Florida foliage growers need our help!

10/24/17. UPDATE: Applications have closed. Our CPA’s are tallying amounts now to have a final figure of money available to growers. We had 7 growers apply and look forward to providing them checks next week.

10/15/17. UPDATE: We have raised over $17,000 thanks to the generosity of people like you! Donations have been closed. GROWERS HAVE UNTIL OCTOBER 20, 2017 TO APPLY FOR FUNDS. PLEASE SEND AN EMAIL TO DONATIONS@MORNINGDEWTROPICAL.COM:

Copies of the invoices you have for any of the following:

  1. Structures/structure repair/poles
  2. Shade cloth/plastic
  3. Benches
  4. Cabling/wire
  5. Irrigation repair/replacement
  6. Other items you feel should be considered

Here is the tentative timeline for assistance:

We will receive donations up until October 15. Applications for relief will have the deadline of October 20, and we hope to issue payments by October 31.

Don’t forget to apply for aid from Green Plants for Green Buildings here:

Read the full story…

9/12/17.  I went to Homestead today to see firsthand what growers were Nursery-Hurricane-Irma4experiencing after Hurricane Irma hit this weekend. Not all were impacted, and many had little or no damage. There were others that had somewhere between 20-70% damage. There are a few that were total crop losses. I spoke with two nurserymen who had significant losses, and they said it wasn’t as bad as after hurricanes like Andrew, Wilma, and others. Some, however, were so distraught from the loss they didn’t want to get out of bed today. They each said “We’ll rebuild,” with a smile on their sun and wind-burned faces, but their conviction was tired.  

This weekend, Homestead endured about 24 hours of extremely high winds. Unfortunately, as those of us familiar with the structures of most nurseries know, it doesn’t take much to cause catastrophic damage to plants. The architecture for these shade-houses where most plants are grown are comprised of shade cloth and plastic stretched atop poles.  When these go in the wake of something like Hurricane Irma, even the plants that tenaciously survive the wind then get exposed to full sun, and it doesn’t take long to make those unusable: They may be damaged, drenched, shredded, or discolored.  

The growers asked me to do something, anything, so that we can help get them back on their feet. Some suggested Nursery-Hurricane-Irma2that all customers pay outstanding balances to get an immediate financial boost. Others requested a price increase. I want to offer more.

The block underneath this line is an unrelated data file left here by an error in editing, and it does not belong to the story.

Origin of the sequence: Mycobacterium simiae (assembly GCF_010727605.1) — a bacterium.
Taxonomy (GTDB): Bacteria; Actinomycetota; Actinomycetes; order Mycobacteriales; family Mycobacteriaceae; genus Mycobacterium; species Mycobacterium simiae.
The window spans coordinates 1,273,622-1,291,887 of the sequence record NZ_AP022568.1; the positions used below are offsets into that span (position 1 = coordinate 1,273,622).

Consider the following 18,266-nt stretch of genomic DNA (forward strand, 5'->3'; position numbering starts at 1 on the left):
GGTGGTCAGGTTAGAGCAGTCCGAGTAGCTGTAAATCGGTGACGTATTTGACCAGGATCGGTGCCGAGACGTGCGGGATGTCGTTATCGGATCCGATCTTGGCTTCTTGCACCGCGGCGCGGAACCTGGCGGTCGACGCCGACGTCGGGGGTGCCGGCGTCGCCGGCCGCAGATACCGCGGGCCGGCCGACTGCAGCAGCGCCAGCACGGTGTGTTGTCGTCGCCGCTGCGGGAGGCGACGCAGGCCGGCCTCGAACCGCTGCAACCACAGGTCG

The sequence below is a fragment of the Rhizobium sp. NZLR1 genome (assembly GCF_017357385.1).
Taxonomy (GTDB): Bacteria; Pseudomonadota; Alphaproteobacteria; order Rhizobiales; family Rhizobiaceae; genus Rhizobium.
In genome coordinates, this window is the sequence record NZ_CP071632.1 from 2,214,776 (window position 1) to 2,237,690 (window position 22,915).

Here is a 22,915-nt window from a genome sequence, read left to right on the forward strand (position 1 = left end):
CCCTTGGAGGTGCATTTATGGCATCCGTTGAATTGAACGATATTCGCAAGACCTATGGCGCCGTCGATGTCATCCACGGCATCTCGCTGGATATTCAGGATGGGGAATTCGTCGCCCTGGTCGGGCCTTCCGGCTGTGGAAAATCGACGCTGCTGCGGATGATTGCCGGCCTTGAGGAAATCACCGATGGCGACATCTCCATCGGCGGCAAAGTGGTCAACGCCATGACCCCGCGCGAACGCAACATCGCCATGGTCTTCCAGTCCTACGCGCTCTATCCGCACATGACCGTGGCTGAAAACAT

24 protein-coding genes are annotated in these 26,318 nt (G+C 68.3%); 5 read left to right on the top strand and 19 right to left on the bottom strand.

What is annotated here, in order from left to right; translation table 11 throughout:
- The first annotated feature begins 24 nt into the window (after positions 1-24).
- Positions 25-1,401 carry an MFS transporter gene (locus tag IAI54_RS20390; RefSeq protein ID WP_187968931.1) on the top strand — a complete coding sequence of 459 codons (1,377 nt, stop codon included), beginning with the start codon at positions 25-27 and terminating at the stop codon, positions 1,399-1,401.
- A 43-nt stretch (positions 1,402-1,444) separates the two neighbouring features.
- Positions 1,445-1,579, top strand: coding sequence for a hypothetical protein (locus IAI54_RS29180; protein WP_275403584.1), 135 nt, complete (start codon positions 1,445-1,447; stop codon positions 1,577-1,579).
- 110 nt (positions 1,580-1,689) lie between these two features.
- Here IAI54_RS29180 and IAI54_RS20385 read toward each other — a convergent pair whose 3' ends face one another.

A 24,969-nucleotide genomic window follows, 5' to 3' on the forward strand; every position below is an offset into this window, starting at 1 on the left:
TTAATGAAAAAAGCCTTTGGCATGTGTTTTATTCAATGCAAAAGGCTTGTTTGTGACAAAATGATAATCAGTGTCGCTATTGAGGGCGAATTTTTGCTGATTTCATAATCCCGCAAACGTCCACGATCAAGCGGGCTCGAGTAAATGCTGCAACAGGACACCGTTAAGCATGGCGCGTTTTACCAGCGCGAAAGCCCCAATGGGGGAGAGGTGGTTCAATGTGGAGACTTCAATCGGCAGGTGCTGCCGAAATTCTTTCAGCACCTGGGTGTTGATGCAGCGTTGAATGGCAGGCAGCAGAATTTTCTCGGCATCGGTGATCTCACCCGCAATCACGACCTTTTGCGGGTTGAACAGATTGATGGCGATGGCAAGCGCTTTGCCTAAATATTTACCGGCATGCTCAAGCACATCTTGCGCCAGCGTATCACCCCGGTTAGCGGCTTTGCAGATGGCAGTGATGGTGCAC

The overhead and administration costs will be covered completely by Morning Dew Tropical Plants. The premise is simple: you can donate $1 or $100,000 (or anything in between). 100% of the funds donated will be used to repay growers on verified invoices for supplies and repairs used to rebuild. Growers will submit invoices for participation in this program. The entire program will be audited by a third-party CPA firm.


“The premise is simple: you can donate $1 or $100,000 (or anything in between). 100% of the funds donated will be used to repay growers on verified invoices for supplies and repairs used to rebuild.”


We visit every nursery that benefits the interior plant world and this year the impact of natural disasters is a straw trying to break the backs of these hard-working American growers, some who have dedicated their lives to producing the highest quality tropical plants in the world. These hard working growers would never ask for this, but we as an industry can unite to give them the shot in the arm they need to recover. Not just because it keeps the supply of quality plants strong, but because they need us. 


Kingston White, President

Morning Dew Tropical Plants

Nursery-Hurricane-Irma Nursery-Hurricane-Irma3 Nursery-Hurricane-Irma6 Nursery-Hurricane-Irma8 Nursery-Hurricane-Irma9 Nursery-Hurricane-Irma5 



For more information regarding the Help Growers Rebuild Fund please email

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